• Use of Day Reporting Programs: Day reporting programs allow an individual to establish a day reporting program in lieu of incarceration for certain offenders, as deemed appropriate by a superintendent. Such programs may reduce the number of inmates in jails who need to be detained, thereby limiting the potential spread of COVID-19. 
  • Education of the People in Custody, and Staff: People housed in county jails or state prisons need to be informed about the virus and the measures they can take to minimize their risk of contracting or spreading the virus. Correctional, administrative, and medical staff all must be educated about the virus to protect themselves and their families, as well as the people in county custody.
  • Staffing PlansRegardless of how many staff stay home because they are sick or caring for others, the county houses of corrections and state prisons will have to continue functioning. There must be a plan for how necessary functions and services will continue if large numbers of staff are out due to the virus.
  • Staffing Plans for Services Provided by PrisonersMany tasks in jails and prisons, such as food preparation and basic sanitation, are performed by detained people. The plans for an outbreak must also address how necessary tasks performed by detained people will continue if large numbers of those individuals are ill.
  • Provision of Hygiene SuppliesThe most basic aspect of infection control is hygiene. There must be ready access to warm water and adequate hygiene and cleaning supplies, both for handwashing and for cleaning.
  • Screening, Testing, and Treatment of the People in Your CustodyThe plan must include a protocol, based on the best science available, on how and when to screen and test people in facilities for the virus. Courses of treatment must be evidence-based, available immediately, and in compliance with scientifically-based public health protocols.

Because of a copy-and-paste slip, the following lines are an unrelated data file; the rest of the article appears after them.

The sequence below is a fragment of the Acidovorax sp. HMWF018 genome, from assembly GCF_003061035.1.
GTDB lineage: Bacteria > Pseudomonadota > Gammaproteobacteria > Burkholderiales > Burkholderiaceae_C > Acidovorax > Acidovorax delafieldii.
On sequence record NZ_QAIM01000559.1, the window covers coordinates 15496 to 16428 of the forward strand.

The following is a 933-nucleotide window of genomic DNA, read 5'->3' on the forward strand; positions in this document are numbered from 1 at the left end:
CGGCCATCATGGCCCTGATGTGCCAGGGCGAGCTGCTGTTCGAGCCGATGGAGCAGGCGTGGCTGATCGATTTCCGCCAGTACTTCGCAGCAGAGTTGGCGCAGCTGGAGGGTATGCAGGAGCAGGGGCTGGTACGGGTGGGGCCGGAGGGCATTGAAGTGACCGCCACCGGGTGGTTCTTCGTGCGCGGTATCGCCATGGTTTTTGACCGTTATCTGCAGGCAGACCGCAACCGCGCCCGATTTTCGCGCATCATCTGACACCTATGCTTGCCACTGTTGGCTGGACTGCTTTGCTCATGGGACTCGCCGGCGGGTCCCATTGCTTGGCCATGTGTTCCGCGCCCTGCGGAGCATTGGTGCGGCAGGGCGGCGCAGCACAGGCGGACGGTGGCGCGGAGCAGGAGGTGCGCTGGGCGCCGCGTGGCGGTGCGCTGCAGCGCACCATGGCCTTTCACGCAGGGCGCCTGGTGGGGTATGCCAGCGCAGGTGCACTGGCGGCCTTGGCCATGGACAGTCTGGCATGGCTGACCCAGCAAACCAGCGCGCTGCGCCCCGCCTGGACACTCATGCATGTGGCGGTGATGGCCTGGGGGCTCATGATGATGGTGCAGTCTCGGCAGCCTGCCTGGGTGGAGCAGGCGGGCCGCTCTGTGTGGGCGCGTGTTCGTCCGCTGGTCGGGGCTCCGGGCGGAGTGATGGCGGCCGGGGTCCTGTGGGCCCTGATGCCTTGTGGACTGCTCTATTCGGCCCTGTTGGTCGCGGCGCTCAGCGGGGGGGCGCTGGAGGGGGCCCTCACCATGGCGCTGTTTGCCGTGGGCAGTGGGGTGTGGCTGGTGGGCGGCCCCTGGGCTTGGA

• Housing of Persons Exposed to the VirusThe plan must describe how and where people in the houses of corrections will be housed if they are exposed to the virus, are at high risk of serious illness if they become infected, or become sick with it. This should not result in prolonged, widespread lock-downs. Any lock-downs or interruptions in regular activities, such as exercise or visits and phone calls with families or attorneys, should be based solely on the best science available and should be as limited as possible in scope and duration. 
  • Vulnerable PopulationsThe plan must provide for additional precautions for those who are at high risk of serious illness if they are infected, such as pregnant people, people over the age of 65, and people with chronic illnesses, compromised immune systems, or disabilities, and people whose housing placements restrict their access to medical care and limit the staff’s ability to observe them.
  • ​​​​​​​Data CollectionThe collection of data regarding COVID-19 will be part of the public health response. As with any contagious disease, data collection is critical to understanding and fighting the virus. The houses of corrections and prisons must be part of this process. The same information that is tracked in the community must be tracked in places of correction.